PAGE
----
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Balancing Act: Brain Balance opens in Lakewood Ranch

Brain Balance Achievement Centers helps children on a cognitive level.

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  • | 6:00 a.m. April 14, 2016
Staff members for Brain Balance in Lakewood Ranch cut the ribbon for the official opening of the center on April 1.
Staff members for Brain Balance in Lakewood Ranch cut the ribbon for the official opening of the center on April 1.
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It was an “Aha!” moment for Dr. Cynthia Hornback when she came across a book that described the academic challenges facing her son.

The book was “Disconnected Kids” by Dr. Robert Melillo, and it included the foundation for what would become Brain Balance Achievement Centers.

“I’ve always followed Dr. Melillo’s work and learned more about it through my son, Hayden,” Hornback said. “We took him to be evaluated and it hit home. We drove him an hour and a half a week to Tampa for Brain Balance.”

Hayden struggled academically until enrolling in Brain Balance. Cynthia said her husband, Charles, went through similar issues when he was a student.

“Parents don’t sometimes see the similarities between their academic struggles and those of their children,” Melillo said.

Melillo is a chiropractic neurologist, professor, researcher for neurological disorders and author. His 2009 book “Disconnected Kids” lays out the foundation for Brain Balance Achievement Centers across the United States.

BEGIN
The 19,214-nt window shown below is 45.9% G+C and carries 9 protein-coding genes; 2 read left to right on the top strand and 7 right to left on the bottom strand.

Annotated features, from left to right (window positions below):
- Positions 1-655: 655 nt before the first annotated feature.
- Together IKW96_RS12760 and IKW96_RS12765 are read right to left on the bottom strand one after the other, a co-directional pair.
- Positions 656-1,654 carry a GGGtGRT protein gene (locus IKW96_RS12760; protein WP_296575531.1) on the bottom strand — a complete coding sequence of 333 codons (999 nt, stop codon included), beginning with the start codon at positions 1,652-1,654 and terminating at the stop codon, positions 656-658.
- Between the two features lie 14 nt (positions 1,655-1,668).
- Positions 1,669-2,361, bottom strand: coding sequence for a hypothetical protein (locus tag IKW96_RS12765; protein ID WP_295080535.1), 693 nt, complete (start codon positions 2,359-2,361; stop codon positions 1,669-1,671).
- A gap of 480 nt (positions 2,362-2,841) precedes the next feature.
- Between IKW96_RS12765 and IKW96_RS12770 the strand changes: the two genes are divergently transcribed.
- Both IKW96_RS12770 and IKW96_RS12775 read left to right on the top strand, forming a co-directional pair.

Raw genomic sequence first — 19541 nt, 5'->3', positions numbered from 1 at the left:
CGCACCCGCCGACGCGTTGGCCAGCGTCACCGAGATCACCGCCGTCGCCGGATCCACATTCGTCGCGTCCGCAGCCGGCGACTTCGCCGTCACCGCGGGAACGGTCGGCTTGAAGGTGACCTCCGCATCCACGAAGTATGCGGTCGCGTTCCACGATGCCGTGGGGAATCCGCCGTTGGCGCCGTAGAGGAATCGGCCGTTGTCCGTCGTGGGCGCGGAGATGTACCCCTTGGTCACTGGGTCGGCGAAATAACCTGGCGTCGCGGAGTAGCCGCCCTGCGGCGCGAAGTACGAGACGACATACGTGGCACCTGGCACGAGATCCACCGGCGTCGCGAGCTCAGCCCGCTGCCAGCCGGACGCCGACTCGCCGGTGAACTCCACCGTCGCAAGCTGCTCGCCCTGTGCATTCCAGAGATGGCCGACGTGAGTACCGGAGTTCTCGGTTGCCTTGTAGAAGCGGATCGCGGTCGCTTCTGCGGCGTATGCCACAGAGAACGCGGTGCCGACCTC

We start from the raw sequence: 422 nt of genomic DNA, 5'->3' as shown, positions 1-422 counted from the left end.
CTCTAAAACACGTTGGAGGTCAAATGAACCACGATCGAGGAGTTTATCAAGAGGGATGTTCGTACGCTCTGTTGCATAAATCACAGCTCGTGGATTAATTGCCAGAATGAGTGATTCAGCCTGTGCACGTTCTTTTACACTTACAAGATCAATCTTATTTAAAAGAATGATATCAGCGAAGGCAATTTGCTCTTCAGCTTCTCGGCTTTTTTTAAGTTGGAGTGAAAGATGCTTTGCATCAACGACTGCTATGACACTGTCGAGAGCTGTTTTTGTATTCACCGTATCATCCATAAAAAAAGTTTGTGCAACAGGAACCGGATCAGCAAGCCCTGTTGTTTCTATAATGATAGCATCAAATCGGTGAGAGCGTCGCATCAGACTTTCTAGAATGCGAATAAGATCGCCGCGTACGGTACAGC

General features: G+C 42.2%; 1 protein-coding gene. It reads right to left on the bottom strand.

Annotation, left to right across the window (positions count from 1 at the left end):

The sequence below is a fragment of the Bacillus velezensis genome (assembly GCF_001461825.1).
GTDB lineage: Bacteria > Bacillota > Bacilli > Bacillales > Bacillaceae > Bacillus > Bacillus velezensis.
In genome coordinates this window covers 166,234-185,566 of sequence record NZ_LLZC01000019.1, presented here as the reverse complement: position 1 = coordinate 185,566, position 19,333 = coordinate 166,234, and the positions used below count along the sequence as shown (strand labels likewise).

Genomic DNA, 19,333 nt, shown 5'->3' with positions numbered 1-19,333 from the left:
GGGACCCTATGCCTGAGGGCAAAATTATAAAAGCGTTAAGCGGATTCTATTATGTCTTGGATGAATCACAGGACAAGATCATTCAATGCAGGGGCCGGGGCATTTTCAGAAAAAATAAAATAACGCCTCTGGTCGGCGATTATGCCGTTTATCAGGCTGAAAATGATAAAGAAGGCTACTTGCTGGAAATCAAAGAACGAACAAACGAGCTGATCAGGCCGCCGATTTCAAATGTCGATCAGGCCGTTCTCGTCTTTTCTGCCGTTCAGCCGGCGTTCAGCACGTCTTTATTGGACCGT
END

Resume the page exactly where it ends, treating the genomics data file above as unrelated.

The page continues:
After experiencing the program themselves, the Hornbacks decided to open the newest branch of Brain Balance in Lakewood Ranch in April.

The goal of Brain Balance is to address and work toward solving cognitive social and academic issues within children ages 4 to 17. The services specialize in helping children with processing disorders or learning disabilities such as Attention Deficit Hyperactivity Disorder (ADHD), Obsessive-Compulsive Disorder (OCD), Tourette Syndrome, Oppositional Defiant Disorder (ODD) and even mild autism.

“A lot of the kids we work with may not have labels, but the parents know that they’re struggling,” Melillo said.

When children are first enrolled, they undergo a series of assessments to gauge all their senses and to see if there is an imbalance in their brains. Many children with these behaviors will often have an unevenness of skills. A child might struggle to socialize but excel with memorization and reading.

Tests for vision, hearing, touch and even smell are included in the evaluation. Many times, a sense like smell is overlooked during the developmental stage. That means early warning signs can go unnoticed or undiagnosed because it’s not what pediatricians are trained to look for, according to Melillo.

“Their main focus is infectious diseases, looking for medical problems, metabolic problems and genetic problems to keep the child alive,” Melillo said.

Delayed developmental milestones like walking, talking and social cues are key indicators.

“Parents are most commonly told that milestones don’t matter. That is completely wrong,” Melillo said. “They matter and they’re very specific.”

Brain Balance then works on strengthening the parts of the brain through four components: sensory-motor training, cognitive
skill training, at-home exercises and nutritional guidance. Sessions range from 12- to 24-week programs.


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